Home schooling provides an alternative
Published 6:36 am Wednesday, January 27, 2010
Cindy Stevens, mother of 3, and Lisa Jewett, mother of 5, have taught their children all that they know — well, not exactly everything. But, the two women aren’t just mothers. They are teachers. Stevens and Jewett teach their kids at home, taking on everything from choosing the curriculum, writing lesson plans and grading exams.
“It’s funny because I used to be anti-homeschool,” Jewett said. “I thought people like me were nuts.”
That is one reason why the two, who are members of the Austin Area Association of Christian Home Educators (AAACHE), would like to see other families learn more about home education options.
AAACHE hosts an open house this weekend at the Austin Public Library for families wishing to do just that.
The open house will feature various guest speakers on the non-teaching parent’s role and homeschool support. Jewett will talk about homeschooling through high school, and Stevens will give a presentation on the Home School Legal Defense Association (HSLDA), which holds its own open house in Rochester this spring.
Jewett — who has now homeschooled in four states — said she originally
thought she would send her children to private schools.
After reading through home education textbooks while working for a publishing company, she was inspired to teach her kids at home.
Now, her oldest, Emma, is 16, and she is continuing learning at home en route to graduation.
“One thing I love is having total control over the curriculum,” Jewett noted.
Her kids study Greek and Latin, a wealth of American and world history and the traditional subjects from Christian-based as well as secular literature.
Curriculum control comes at a bit of a cost. Parents must purchase all educational materials themselves. The HSLDA estimates homeschool parents spend an average of $500 per child per year.
Stevens, unlike Jewett, said she always knew she was called to teach her children at home. She got an extra nudge in that direction when she met a woman who said her grandchildren had just been taking in a homeschool lesson at a ski resort, in a hot tub.
“It has worked out just wonderfully for us,” she said.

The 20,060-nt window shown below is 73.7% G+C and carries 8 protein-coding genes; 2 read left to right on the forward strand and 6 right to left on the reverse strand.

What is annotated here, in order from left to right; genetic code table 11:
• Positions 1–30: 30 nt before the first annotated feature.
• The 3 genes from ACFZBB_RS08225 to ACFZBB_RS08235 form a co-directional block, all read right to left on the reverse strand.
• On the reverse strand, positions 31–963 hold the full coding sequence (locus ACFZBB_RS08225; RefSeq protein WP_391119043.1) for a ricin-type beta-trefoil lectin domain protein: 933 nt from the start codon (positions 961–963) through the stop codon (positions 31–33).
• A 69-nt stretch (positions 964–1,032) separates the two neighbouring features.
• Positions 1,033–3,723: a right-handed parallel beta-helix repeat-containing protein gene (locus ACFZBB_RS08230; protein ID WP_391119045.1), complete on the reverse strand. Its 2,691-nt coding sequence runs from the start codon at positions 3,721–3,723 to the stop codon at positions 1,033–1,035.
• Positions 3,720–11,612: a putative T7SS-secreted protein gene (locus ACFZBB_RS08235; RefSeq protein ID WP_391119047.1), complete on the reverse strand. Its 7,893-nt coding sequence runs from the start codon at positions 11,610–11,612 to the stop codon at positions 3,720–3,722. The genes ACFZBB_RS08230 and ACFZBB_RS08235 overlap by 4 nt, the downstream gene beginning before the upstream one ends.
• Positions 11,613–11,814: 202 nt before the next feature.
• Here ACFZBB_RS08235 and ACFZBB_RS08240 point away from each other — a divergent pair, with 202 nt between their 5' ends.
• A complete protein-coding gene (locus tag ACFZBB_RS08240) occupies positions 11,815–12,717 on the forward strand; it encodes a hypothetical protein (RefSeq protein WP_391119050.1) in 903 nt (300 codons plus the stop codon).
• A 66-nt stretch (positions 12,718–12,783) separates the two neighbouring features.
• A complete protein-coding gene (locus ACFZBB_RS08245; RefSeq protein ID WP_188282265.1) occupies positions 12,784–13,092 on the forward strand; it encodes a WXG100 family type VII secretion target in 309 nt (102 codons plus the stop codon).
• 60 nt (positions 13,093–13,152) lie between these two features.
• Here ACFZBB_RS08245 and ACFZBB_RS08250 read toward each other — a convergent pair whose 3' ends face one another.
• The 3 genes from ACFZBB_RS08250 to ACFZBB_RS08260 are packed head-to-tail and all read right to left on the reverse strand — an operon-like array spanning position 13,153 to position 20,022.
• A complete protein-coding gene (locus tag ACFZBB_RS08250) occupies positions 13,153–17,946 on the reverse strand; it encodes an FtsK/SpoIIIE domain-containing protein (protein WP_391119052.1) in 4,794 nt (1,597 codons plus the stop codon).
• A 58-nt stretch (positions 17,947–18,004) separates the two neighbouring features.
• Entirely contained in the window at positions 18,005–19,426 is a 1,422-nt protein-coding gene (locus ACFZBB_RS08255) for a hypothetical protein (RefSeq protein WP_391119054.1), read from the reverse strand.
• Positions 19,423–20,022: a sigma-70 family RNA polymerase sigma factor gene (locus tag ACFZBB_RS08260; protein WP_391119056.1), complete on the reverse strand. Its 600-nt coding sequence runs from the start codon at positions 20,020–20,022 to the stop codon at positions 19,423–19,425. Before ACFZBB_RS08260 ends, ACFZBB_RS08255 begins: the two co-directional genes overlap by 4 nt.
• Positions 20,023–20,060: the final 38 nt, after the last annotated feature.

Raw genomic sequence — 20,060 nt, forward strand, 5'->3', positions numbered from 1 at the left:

Both mothers said that it can be challenging to schedule lessons for all kids and organize extra-curricular activities.
Students home schooled in Minnesota can partake in their area public school’s after-school clubs and teams.
However, with the scheduling challenge, comes the great flexibility of having a kitchen table as a classroom.
“My kids will study on Saturday mornings sometimes. We just have to
move things around, but we have the freedom to do that,” Stevens said.
A common misconception of home education is that it is difficult to teach higher-level courses, both mothers said.
Stevens and Jewett follow a methodology in which, beginning at fifth grade, learning becomes more independent. By high school, learning is almost totally independent, with the parent as coach rather than teacher.
Jewett said she also uses online and computer teaching resources. Her childrens’ math classes are taught completely by a virtual instructor on a computer program.
“I believe there are excellent teachers out there,” Jewett said. “This
just works best for us.”
Emma, who is particularly fond of science, said she enjoys being homeschooled.
“I guess that I don’t know what to compare it to though… From what I hear from kids who go to regular school, I don’t think I’d prefer it,”
She pointed out that getting on the bus at 7:45 a.m., waiting for peers to finish lessons to move further, and following a strict routine would be things she would not enjoy.
“I know I have to study certain subjects for a certain length each
day… but I can move them around the way I like,” she explained. “I just love learning. I know that.”
To learn more about homeschooling in Minnesota, attend the open house and/or visit the Minnesota Department of Education Web site at education.state.mn.us.
AAACHE Open House
Austin Public Library
Saturday, Jan. 30
10 a.m. to noon
Free, open to the public